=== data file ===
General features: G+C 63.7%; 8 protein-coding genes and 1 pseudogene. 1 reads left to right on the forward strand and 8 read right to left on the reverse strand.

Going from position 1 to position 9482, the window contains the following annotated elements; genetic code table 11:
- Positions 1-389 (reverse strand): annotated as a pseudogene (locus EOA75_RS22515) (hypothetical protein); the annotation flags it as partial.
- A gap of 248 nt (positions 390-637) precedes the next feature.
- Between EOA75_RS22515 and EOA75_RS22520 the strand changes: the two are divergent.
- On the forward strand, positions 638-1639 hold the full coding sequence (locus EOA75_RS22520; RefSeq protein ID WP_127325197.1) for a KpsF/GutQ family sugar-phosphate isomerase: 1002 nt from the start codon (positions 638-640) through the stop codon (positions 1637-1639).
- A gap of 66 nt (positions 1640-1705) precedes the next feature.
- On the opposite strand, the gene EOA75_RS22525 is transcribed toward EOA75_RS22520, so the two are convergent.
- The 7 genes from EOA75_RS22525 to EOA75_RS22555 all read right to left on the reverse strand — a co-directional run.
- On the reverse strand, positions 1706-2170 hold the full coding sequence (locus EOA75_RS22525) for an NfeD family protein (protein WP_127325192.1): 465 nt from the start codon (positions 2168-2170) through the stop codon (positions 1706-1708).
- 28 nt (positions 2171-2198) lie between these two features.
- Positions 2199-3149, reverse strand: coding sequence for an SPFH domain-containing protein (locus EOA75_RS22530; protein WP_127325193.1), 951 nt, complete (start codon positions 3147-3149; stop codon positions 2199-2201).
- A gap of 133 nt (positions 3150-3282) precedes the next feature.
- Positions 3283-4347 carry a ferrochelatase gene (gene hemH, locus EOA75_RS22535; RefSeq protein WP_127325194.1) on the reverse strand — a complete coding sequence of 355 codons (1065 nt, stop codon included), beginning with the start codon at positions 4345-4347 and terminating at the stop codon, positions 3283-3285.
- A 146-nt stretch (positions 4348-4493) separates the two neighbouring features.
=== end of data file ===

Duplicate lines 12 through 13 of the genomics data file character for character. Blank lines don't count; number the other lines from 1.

- Positions 2199-3149, reverse strand: coding sequence for an SPFH domain-containing protein (locus EOA75_RS22530; protein WP_127325193.1), 951 nt, complete (start codon positions 3147-3149; stop codon positions 2199-2201).
- A gap of 133 nt (positions 3150-3282) precedes the next feature.